3 investors explain how finance-focused proptech startups can survive the recession • gotechbusiness.com

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In the early days of the COVID-19 pandemic, mortgage interest rates fell to historic lows. Unsurprisingly, homebuyers made hay and took full advantage of the favorable financial environment to raise new homes and refinance mortgages on their existing homes. Startups operating in the financial side of the real estate technology market suddenly experienced a surge in demand, with many looking for staff to keep up.

But when those interest rates, house prices and inflation started to rise again, demand slowed dramatically. This meant that the once high-flying startups suddenly faced the opposite problem: too many employees and not enough transactions to make money.

Layoffs became widespread. Shutdowns were a thing again. When interest rates soared even higher, the once frothy market turned into an environment where only the fittest could survive.


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To get an idea of ​​how investors who have supported proptech startups with a financial focus are coping with the market shift, we reached out to three active investors. The trio shared their thoughts on everything from what types of home buying and lending startups have the best chance of survival to the advice they give startups in their portfolios.

Pete Flint, general partner of NFX, noted that survivability is higher for proptech startups that allow consumers to invest fractionally in real estate and increase access for those seeking a rent-to-own approach. “The best thing founders can do during a recession is to act quickly and efficiently and adapt their offerings to the new needs of the market. This will help them gain more market share, which will give them the greatest chance of survival,” he said.

Nima Wedlake, director of Thomvest Ventures, agreed, noting that agility is a critical quality. “Startups that survive this period will adapt their product offerings to the needs of today’s homeowners and buyers,” he said.

In such a climate, there seems to be a special demand for companies that help others navigate difficult times. “Companies selling software that enable cost savings or additional lead generation opportunities are seeing accelerated adoption as existing mortgage companies realize they need an edge to drive demand,” emphasizes Zach Aarons, co-founder and general partner of MetaProp.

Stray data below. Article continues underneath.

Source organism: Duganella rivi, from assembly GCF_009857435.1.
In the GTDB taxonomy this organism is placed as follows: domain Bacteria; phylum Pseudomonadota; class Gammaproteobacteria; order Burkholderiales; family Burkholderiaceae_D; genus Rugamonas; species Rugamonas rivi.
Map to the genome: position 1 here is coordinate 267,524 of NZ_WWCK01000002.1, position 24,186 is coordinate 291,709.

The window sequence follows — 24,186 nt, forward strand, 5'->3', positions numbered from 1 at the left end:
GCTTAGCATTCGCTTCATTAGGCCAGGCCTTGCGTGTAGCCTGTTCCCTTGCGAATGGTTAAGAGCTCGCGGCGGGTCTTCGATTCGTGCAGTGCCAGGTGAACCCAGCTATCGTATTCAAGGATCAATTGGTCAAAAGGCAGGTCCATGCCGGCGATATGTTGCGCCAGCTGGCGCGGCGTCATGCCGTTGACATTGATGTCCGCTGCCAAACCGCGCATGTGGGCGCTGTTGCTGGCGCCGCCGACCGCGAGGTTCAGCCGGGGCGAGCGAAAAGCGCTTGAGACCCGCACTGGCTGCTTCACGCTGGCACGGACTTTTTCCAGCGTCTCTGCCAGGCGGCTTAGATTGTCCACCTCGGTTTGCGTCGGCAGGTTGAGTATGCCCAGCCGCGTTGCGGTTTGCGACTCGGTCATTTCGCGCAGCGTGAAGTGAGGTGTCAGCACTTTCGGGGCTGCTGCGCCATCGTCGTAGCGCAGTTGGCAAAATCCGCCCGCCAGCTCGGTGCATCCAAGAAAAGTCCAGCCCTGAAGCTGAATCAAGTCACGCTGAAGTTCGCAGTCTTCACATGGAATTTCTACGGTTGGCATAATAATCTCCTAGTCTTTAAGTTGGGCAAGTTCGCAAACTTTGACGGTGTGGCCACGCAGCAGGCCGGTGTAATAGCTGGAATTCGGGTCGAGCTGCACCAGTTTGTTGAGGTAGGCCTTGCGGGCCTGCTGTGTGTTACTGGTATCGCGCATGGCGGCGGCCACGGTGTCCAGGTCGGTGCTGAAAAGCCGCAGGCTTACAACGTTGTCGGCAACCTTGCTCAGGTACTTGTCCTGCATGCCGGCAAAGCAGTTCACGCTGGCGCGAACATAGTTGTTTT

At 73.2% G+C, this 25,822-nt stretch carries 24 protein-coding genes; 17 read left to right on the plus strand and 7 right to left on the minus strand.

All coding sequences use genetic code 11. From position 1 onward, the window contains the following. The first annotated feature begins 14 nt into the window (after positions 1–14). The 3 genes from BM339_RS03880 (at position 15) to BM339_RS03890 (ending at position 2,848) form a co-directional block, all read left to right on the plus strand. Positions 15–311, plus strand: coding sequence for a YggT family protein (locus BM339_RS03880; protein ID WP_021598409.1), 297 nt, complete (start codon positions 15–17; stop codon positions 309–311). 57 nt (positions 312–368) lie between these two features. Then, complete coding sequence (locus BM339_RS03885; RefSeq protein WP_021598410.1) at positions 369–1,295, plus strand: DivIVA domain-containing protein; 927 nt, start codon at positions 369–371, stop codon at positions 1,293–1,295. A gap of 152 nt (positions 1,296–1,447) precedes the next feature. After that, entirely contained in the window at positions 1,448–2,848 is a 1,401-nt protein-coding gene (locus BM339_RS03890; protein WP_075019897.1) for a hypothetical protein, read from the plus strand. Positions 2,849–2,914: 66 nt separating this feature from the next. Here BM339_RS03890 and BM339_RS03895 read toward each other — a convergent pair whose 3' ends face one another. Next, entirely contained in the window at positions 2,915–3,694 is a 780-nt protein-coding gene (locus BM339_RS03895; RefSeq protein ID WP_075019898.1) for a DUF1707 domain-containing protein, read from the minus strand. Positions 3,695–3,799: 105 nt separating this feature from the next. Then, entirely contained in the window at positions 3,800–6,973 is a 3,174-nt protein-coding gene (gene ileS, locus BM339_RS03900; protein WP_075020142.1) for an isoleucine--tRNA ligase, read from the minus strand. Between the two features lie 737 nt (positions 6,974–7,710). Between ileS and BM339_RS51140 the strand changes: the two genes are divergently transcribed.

“If a startup can prove that its users are seeing significant savings, then it shouldn’t be difficult to be successful in this market,” he said.

We spoke with:

Editor’s Note: For a more complete picture, let’s look at the proptech industry from three different angles. This survey covers proptech startups with a financial focus, and we will soon be publishing a survey looking at emerging technology in space, and another exploring the environmental impact of proptech and what startups are doing to minimize their footprint. .


Pete Flint, General Partner, NFX

Startups doing everything to do with buying or borrowing a home have had a rough time this year. What types of startups operating in the home buying/lending space do you think have the greatest chance of survival?

Resilient proptech companies must be able to navigate the cyclicality of the industry. It’s embedded in the category, and with the long housing and technology boom, many founders have underestimated it.

In my opinion it’s less about the “type” startup that has a better chance of survival now and more about what the startups to do to respond at this time. Best founders can do during a recession is moving quickly and efficiently and evolving their offerings to meet the new needs of the market. This will help them gain more market share, which will give them the greatest chance of survival.

The vertical markets that we believe will be more resilient during this economy are:

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